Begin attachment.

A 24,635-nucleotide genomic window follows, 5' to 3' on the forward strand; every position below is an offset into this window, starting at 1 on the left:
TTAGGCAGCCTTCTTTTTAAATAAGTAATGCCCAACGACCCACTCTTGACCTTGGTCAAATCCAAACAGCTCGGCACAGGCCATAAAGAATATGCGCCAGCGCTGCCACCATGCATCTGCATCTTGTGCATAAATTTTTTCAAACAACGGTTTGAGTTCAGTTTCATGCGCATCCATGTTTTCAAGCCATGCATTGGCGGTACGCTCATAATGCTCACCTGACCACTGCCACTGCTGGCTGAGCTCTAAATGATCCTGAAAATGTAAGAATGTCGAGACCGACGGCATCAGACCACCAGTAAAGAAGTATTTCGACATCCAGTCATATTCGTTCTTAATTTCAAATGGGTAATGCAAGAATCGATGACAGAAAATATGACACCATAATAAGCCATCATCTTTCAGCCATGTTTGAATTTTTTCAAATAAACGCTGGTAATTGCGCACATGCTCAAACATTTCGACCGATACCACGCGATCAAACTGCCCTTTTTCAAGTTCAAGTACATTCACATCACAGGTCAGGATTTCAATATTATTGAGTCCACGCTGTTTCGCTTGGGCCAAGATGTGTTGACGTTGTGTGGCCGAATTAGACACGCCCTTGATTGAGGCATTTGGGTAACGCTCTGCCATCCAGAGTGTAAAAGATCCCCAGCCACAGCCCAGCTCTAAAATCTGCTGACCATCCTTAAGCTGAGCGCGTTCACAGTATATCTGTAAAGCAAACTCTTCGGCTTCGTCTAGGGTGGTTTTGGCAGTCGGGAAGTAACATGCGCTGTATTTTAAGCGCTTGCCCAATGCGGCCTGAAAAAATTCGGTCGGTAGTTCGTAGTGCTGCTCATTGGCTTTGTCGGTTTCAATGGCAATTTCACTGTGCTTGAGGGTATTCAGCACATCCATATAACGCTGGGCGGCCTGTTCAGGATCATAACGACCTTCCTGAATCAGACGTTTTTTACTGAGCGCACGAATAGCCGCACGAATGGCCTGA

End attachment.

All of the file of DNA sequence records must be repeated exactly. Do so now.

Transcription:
A 24,635-nucleotide genomic window follows, 5' to 3' on the forward strand; every position below is an offset into this window, starting at 1 on the left:
TTAGGCAGCCTTCTTTTTAAATAAGTAATGCCCAACGACCCACTCTTGACCTTGGTCAAATCCAAACAGCTCGGCACAGGCCATAAAGAATATGCGCCAGCGCTGCCACCATGCATCTGCATCTTGTGCATAAATTTTTTCAAACAACGGTTTGAGTTCAGTTTCATGCGCATCCATGTTTTCAAGCCATGCATTGGCGGTACGCTCATAATGCTCACCTGACCACTGCCACTGCTGGCTGAGCTCTAAATGATCCTGAAAATGTAAGAATGTCGAGACCGACGGCATCAGACCACCAGTAAAGAAGTATTTCGACATCCAGTCATATTCGTTCTTAATTTCAAATGGGTAATGCAAGAATCGATGACAGAAAATATGACACCATAATAAGCCATCATCTTTCAGCCATGTTTGAATTTTTTCAAATAAACGCTGGTAATTGCGCACATGCTCAAACATTTCGACCGATACCACGCGATCAAACTGCCCTTTTTCAAGTTCAAGTACATTCACATCACAGGTCAGGATTTCAATATTATTGAGTCCACGCTGTTTCGCTTGGGCCAAGATGTGTTGACGTTGTGTGGCCGAATTAGACACGCCCTTGATTGAGGCATTTGGGTAACGCTCTGCCATCCAGAGTGTAAAAGATCCCCAGCCACAGCCCAGCTCTAAAATCTGCTGACCATCCTTAAGCTGAGCGCGTTCACAGTATATCTGTAAAGCAAACTCTTCGGCTTCGTCTAGGGTGGTTTTGGCAGTCGGGAAGTAACATGCGCTGTATTTTAAGCGCTTGCCCAATGCGGCCTGAAAAAATTCGGTCGGTAGTTCGTAGTGCTGCTCATTGGCTTTGTCGGTTTCAATGGCAATTTCACTGTGCTTGAGGGTATTCAGCACATCCATATAACGCTGGGCGGCCTGTTCAGGATCATAACGACCTTCCTGAATCAGACGTTTTTTACTGAGCGCACGAATAGCCGCACGAATGGCCTGA